Here at FMC, we shifted straight from fireworks and BBQ to some very exciting work: planning the 2011 Future of Music Policy Summit! Along with Summit information, we’ve got a brief update on all things FMC.
We are thrilled to announce that the 2011 Future of Music Policy Summit will return to Georgetown University on October 3 - 4, 2011. The must-attend conference brings together musicians, managers, policymakers, media representatives, academics, technologists, industry professionals and more for spirited dialogue about the future of music.
And we want YOU to be part of the conversation.
This year, we’re boldly looking ahead. There’s no doubt that the music industry sometimes seems to be stuck on pause. But musicians aren’t waiting around for the future to come to them; they’re actively constructing it. To make the most of opportunities and avoid obstacles, musicians require the right tools and the right partners. The 2011 Future of Music Policy Summit will examine the issues that matter most to today’s musicians, songwriters and composers — from the hyper-local to the truly global.
Panelists and presenters will be announced shortly. But why wait? Grab your early bird registration for only $199 until August 1. Curious what our Summits are like? Check out this year’s info and watch video of Summit 2010 and 2009.
Here’s something else we’re excited about. FMC just entered a partnership with Tito’s Handmade Vodka, the Austin-based maker of award-winning craft-distilled vodka. Tito’s has selected FMC as the beneficiary of a new fund drive to support the cause of working musicians and a vibrant music culture. Between July 1 and October 31, 2011, Tito’s will donate one dollar every time a Tito’s quick response (QR) code is scanned and clicked to tell the vodka makers to support the future for musicians. Tito’s QR codes will be found on promotional materials in stores and magazine ads; donations can also be made by visiting the site and clicking on the “Ask Tito to Donate” button. We’re psyched to partner with Tito’s, as they represent the same independent, entrepreneurial spirit we see in the musicians we work with and support. So scan those QR codes or head over to the Tito’s site to help FMC help artists of all genres and backgrounds reach audiences and make a living. More info here.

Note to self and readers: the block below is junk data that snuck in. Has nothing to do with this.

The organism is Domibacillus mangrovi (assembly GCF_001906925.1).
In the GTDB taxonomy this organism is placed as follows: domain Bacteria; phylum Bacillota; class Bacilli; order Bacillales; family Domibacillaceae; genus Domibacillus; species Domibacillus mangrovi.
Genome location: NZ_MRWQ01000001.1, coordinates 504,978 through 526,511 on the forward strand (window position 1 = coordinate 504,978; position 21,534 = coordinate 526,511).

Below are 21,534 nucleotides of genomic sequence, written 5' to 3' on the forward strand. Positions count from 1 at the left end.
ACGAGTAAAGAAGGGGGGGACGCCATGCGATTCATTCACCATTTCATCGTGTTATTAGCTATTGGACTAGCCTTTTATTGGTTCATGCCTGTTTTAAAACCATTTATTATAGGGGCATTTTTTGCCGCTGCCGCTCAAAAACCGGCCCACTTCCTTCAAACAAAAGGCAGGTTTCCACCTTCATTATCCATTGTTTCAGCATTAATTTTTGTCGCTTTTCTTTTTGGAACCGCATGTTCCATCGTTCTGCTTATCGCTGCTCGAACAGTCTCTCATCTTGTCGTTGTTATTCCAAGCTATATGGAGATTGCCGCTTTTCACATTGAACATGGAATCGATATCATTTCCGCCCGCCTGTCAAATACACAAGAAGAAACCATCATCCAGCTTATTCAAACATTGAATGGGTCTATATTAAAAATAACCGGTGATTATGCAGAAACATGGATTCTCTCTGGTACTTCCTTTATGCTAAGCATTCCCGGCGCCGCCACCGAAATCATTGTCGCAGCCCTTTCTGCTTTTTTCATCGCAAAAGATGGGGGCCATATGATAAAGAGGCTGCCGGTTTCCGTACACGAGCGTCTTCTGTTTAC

It may seem like an issue outside of our usual wheelhouse, but the recent Supreme Court decision in the case Brown v. Entertainment Merchants Association is one FMC cares very much about. Here’s why: the June 27 ruling deemed a California law unconstitutional that aimed to prohibit the sale of violent video games to anyone under the age of 18, with penalties of $1,000 for violations. This may not seem like a big deal on the surface, but the way the statute was written would have impacted all kinds of expression, including that of musicians. We at FMC may not have much of a stance on “Grand Theft Auto” or “Halo,” but we are concerned about, say, Rage Against the Machine or Dead Prez’s ability to freely express themselves. If upheld, the California law could have opened the floodgates to different definitions of violent speech in all 50 states. And if Congress were to step in to “fix” the issue with a national standard, things could get real weird real fast. Read the rest of our thoughts on the ruling here and in our amicus curiae brief with the National Association for Media Arts and Culture and Fractured Atlas. (Thanks to Andrew Schwartzman of Media Access Project for his work on the filing.)
In early June, our friends in My Morning Jacket— who are celebrating the recent release of their latest album, Circuital — sent a letter to members of Congress’ Kentucky delegation sharing their thoughts on why noncommercial radio and an accessible, innovation-driven internet are crucial to their band (and today’s music scene in general). Read the letter or download a PDF. The Decemberists also sent a letter to Congress back in March urging for support of public radio and open internet access. Thanks to these incredible artists for stepping up on such an important issue for musicians and fans.